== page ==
San Diego Businesses Stand in Solidarity With ‘Day Without Immigrants'

A number of San Diego businesses closed up shop on Thursday in solidarity with the nationwide “Day Without Immigrants” protests.

In North Park, a chiropractor’s office was noticeably shuttered, as was a café.

But compared to the movement in other major U.S. cities, the protests in San Diego were small and not felt at a large scale.

Angel Ochoa, the owner of LGBT Chiropractic in North Park, said he felt a responsiblity to shut down, given the tension surrounding the immigration debate.

"I just can't really understand this concept of not accepting immigrants to a country of immigrants, so as a result to be in solidarity with my brothers and sisters who are immigrants as well, I decided that it was important for me to honor the cause," he said.

Ochoa was born in Mexico City, but he’s been living in San Diego since the age of 5. His father, who lives in Mexico City, told him about the boycott.

On average, Ochoa says he meets with about 30 patients a day. He shuffled his schedule around to change people’s appointments and not book anyone on Thursday.

“I want to let society know that, as immigrants we have a wide variety of jobs,” says Ochoa. “I’m a doctor, we have immigrants who are pilots, attorneys and all kinds of careers. There are immigrants from all walks of life.

NBC 7 spoke to several local residents and business owners. Some had no idea it was intended to be a day of protests.

Chris Herrera helps run ‘El Comal’ Restaurant in North Park. He says he supports the movement, but had no idea it was on Thursday.

“I would have closed down, at the very least for a few hours to show my support,” said Herrera. “I didn’t really know about it.”

Other people said they want immigrants to "follow the rules."

"Immigration is fine as long as its legal and everyone follows the rules," said local resident Paul Hokenson. "I'm all for it."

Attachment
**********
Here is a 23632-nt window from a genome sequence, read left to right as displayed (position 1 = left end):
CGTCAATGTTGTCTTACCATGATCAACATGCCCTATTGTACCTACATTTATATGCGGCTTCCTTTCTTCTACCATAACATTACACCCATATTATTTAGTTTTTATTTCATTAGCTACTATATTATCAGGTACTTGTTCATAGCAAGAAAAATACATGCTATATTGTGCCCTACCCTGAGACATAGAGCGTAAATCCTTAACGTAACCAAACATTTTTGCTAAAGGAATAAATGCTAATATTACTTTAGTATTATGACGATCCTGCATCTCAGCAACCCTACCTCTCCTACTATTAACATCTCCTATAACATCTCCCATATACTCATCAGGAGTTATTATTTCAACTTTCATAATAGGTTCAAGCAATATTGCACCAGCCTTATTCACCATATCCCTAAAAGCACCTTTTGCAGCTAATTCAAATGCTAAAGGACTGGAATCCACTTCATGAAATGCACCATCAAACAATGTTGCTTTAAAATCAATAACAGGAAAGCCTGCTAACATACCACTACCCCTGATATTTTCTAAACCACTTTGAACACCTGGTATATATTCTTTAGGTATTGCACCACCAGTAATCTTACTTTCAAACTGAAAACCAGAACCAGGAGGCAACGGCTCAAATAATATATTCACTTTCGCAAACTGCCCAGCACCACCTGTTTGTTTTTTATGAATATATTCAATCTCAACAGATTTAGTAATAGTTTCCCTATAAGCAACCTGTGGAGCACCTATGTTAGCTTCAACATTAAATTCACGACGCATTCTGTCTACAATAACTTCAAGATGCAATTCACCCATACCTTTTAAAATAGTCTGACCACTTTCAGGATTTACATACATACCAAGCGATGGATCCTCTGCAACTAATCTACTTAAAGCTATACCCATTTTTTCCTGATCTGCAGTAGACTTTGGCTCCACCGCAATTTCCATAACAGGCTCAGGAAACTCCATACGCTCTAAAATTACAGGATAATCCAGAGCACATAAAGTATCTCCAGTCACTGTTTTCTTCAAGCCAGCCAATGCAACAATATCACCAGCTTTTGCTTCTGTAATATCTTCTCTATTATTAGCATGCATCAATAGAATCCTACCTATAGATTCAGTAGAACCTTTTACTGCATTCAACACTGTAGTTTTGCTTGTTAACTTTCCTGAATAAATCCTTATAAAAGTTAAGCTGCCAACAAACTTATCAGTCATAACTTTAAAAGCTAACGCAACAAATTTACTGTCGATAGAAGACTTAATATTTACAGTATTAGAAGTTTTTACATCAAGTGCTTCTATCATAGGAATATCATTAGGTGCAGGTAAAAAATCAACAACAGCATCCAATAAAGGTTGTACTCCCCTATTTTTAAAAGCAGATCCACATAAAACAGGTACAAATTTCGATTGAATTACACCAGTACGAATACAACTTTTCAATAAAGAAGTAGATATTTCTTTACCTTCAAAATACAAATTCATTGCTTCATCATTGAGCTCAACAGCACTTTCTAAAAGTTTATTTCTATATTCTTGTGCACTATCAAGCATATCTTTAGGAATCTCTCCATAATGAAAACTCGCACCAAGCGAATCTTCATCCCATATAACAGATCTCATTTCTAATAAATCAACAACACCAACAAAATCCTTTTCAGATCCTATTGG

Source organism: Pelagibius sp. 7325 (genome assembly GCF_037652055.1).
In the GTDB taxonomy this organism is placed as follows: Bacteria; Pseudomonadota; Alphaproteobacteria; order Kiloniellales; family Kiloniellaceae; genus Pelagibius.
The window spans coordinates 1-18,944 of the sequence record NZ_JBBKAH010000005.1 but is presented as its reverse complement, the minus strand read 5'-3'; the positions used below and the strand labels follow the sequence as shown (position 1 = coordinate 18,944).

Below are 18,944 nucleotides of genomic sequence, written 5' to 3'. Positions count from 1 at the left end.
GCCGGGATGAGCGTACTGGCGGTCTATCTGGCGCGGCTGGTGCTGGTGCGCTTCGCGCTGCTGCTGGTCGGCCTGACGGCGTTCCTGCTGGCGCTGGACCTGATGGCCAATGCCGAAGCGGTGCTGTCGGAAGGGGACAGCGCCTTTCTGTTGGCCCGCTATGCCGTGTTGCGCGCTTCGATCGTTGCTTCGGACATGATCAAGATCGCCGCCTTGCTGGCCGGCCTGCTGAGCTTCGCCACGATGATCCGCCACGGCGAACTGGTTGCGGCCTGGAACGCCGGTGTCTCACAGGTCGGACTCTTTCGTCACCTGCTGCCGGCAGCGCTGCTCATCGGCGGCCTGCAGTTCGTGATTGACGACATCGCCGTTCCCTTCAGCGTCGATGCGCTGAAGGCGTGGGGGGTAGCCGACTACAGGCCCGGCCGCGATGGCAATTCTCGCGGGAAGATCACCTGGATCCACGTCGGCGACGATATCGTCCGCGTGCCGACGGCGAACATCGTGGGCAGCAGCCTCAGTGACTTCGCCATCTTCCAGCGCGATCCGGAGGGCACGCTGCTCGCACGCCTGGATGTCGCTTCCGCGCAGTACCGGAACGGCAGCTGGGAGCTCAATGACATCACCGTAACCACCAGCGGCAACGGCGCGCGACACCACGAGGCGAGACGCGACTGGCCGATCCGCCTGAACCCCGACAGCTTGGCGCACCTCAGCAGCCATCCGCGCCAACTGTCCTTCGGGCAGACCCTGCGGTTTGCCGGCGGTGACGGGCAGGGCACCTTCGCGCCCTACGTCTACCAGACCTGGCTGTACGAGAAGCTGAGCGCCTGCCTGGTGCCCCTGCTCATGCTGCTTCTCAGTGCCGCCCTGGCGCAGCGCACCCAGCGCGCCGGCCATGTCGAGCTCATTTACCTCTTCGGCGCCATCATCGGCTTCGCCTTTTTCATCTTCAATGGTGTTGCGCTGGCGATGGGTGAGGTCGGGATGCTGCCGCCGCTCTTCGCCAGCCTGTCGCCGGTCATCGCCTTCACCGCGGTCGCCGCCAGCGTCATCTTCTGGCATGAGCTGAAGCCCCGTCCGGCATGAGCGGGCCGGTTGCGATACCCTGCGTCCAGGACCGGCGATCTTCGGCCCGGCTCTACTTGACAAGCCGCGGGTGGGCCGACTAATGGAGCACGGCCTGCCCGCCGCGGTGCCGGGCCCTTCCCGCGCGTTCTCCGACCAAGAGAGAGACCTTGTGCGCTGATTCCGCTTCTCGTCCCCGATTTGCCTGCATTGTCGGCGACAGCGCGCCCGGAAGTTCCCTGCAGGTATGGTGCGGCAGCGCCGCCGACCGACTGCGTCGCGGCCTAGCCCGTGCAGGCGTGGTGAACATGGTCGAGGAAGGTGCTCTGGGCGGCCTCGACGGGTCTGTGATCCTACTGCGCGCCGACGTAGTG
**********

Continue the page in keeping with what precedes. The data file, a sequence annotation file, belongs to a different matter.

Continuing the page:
San Diego resident John Taylor questioned the impact of a one day boycott.

“It's not going to make any difference, but at least somebody is thinking about it,” said Taylor. “They need to take a week off, then people will notice it, because after a week your whole routine is messed up.”

The movement was intended to show how important immigrants are to America's economy and its way of life, and many businesses with immigrant owners and workers closed in solidarity.

The protests even reached the Pentagon in Washington D.C., where a number of fast food joints were among the shops that stayed closed.

The protests were in response to President Trump’s immigration policies and statements, such as plans to build a wall on the southern border of the U.S. as well as his plans for increased deportation.

In San Diego, a rally was planned for Chicano Park in Barrio Logan for 6 p.m. Thursday. A Facebook event showed that just shy of 70 people planned to attend and another 80 people were interested in attending.

Also, a teacher from Borrego Springs High School reports that about 100 students didn't show up to class day in solidarity with the protests.

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